Liftech worked with VIT and ZPMC engineers to develop the elevating girder crane design. The upper works (including the trolley girder, boom, trolley girder support beams, A-frame, apex beam, and stays) may be hoisted to any of five preset elevations to reduce hoisting time to suit ship sizes. Liftech provided full procurement services for the project.
Four post-Panamax cranes were designed to meet specific requirements of Port Everglades, including strict aircraft clearance requirements and efficient structures to withstand hurricane winds. The inclined landside leg significantly reduced the weight. An improved adjustable boom hanger system increased reliability and enhanced boom travel performance.
Liftech provided the conceptual and final structural design and detail drawings for two post-Panamax low profile container cranes. The inclined landside leg significantly reduced the overall weight, reduced the wheel loads, and allowed for a lightweight boom.
Hanjin Heavy Industries provided three cranes for Hanjin Shipping’s new terminal in Kaohsiung. The cranes have an outreach of 52 m (170’-6”) and a rated load of 40.6 t (40 LT). Due to the nearby airport, the height at the terminal is restricted to 70.35 m (230’-10”).
Liftech provided structural design assistance and review services to ZPMC and assisted them in developing the overall concept and layout arrangement. Liftech also provided preliminary design of the boom tip and typical details of the boom structure, checked member sizes, reviewed design drawings of typical details, and provided suggestions for improvement.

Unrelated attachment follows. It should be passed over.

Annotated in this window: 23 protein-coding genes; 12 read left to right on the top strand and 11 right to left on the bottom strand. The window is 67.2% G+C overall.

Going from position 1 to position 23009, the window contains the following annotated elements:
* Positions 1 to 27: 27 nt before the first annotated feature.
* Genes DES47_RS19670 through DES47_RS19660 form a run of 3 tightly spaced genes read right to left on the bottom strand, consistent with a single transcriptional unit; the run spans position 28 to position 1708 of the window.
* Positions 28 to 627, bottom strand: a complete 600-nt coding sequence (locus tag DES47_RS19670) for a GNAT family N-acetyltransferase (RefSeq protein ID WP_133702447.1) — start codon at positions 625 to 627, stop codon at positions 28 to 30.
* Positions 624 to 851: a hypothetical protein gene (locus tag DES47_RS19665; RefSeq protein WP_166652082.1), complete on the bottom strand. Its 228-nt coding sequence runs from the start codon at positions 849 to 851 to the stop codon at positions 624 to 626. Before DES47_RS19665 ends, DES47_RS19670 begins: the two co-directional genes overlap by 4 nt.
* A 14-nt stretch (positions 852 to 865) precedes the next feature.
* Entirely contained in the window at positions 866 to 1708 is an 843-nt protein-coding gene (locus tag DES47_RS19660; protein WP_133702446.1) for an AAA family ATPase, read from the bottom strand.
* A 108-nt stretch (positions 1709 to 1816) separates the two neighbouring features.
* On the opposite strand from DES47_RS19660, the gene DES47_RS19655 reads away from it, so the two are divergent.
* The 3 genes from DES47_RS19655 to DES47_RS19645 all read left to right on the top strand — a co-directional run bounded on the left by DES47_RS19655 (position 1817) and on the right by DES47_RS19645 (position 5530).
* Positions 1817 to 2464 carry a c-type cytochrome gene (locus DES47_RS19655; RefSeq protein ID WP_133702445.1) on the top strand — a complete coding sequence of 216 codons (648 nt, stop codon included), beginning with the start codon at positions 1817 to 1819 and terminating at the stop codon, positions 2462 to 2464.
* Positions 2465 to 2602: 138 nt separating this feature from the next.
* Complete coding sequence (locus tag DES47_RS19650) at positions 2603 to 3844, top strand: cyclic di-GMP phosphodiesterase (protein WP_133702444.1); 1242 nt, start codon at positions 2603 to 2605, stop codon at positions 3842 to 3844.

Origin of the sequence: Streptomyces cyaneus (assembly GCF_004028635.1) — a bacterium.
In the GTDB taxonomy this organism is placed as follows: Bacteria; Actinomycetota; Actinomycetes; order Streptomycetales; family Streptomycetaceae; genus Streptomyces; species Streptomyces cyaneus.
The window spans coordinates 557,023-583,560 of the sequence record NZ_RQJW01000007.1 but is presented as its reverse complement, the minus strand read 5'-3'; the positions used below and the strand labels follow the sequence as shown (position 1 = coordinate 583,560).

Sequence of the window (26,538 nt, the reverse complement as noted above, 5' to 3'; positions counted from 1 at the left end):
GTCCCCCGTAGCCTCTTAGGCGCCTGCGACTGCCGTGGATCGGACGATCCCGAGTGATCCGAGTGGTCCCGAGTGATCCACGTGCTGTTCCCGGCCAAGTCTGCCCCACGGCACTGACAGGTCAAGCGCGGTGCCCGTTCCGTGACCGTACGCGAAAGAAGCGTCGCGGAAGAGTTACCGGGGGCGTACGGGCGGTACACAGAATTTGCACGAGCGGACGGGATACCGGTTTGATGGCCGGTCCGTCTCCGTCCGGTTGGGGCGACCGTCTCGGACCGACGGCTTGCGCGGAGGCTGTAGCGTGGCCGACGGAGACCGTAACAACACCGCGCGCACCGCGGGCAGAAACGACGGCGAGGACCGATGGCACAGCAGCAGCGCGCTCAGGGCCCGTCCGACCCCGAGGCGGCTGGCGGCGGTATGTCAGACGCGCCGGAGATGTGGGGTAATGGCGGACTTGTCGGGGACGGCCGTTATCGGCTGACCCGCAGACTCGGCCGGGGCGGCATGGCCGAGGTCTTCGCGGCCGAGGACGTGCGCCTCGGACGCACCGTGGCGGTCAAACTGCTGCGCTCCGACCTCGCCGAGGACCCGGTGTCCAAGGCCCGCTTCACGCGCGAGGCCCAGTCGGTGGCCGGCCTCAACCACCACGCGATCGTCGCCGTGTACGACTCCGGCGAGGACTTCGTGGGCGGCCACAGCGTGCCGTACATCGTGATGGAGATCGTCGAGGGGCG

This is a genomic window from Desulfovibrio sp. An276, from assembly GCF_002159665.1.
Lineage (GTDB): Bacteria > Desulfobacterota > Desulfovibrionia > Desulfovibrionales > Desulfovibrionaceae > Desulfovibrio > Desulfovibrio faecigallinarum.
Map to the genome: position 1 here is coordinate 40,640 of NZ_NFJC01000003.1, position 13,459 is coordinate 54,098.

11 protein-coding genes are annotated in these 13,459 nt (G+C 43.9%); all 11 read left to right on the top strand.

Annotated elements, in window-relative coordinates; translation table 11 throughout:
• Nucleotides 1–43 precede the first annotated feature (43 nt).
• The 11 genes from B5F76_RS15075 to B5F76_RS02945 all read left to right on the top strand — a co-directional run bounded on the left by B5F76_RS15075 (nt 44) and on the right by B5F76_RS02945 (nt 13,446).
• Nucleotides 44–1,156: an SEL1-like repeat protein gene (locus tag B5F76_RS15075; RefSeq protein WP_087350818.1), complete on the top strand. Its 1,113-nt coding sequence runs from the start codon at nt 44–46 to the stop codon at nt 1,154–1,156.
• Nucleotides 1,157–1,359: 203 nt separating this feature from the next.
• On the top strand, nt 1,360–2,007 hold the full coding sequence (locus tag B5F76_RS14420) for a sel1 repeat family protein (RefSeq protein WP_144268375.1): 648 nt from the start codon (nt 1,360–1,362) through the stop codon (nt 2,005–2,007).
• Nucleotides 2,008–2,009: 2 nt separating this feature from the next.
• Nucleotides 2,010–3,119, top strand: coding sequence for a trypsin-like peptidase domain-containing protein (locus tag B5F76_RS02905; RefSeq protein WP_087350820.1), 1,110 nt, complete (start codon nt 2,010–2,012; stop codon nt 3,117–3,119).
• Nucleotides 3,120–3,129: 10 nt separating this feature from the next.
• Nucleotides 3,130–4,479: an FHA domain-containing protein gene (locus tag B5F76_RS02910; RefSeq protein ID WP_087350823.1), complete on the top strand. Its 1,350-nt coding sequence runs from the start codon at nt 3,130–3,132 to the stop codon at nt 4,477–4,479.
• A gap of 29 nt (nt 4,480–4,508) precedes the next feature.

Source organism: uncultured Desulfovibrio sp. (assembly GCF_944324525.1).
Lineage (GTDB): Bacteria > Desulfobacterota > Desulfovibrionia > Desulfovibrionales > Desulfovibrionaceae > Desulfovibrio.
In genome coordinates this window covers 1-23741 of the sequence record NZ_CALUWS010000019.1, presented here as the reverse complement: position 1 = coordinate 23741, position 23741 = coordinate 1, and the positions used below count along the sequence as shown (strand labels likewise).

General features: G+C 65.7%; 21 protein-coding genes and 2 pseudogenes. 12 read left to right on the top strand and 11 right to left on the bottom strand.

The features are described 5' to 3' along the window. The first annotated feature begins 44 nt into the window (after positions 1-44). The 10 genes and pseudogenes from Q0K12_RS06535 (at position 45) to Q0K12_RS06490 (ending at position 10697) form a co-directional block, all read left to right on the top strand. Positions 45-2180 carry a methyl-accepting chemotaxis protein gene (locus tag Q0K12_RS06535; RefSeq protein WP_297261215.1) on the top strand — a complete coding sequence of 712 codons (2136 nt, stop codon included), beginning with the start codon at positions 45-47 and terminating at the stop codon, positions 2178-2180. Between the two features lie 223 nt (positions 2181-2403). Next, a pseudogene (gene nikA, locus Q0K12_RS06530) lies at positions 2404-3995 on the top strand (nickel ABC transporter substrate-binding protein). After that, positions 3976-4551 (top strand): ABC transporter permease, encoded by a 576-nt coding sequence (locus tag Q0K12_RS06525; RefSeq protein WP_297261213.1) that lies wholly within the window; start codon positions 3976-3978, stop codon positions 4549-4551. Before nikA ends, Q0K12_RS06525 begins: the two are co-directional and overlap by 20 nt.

Liftech provided structural analysis and design for various rotating log boom cranes. The latest was for a 170-foot, 45-ton crane in Valliant, Oklahoma. Liftech also designed and prepared drawings for cranes with radii of 125 feet and 155 feet and capacities ranging from 25 tons to 60 tons. The grapples are either at a fixed radius or mounted on a moving trolley.
Liftech helped design this Mitsui Engineering and Shipbuilding Co., Ltd. barge crane with a rotating boom and headblock for Matson. The headblock hangs from a rotating hoist platform. During normal operations, when the boom rotates, the headblock rotates relative to the boom so that the headblock does not rotate relative to the vessel.
With a lifting capacity of 660 tons, the Columbia Giant meets the safety requirements for the Atomic Energy Commission heavy lifting projects. The derrick sits on a steel grillage on an existing dock so it can be slid out of the way when not in use. The pipe compression struts are above grade and can be disassembled. The boom and poles can be removed or reused for other derrick or gin pole applications.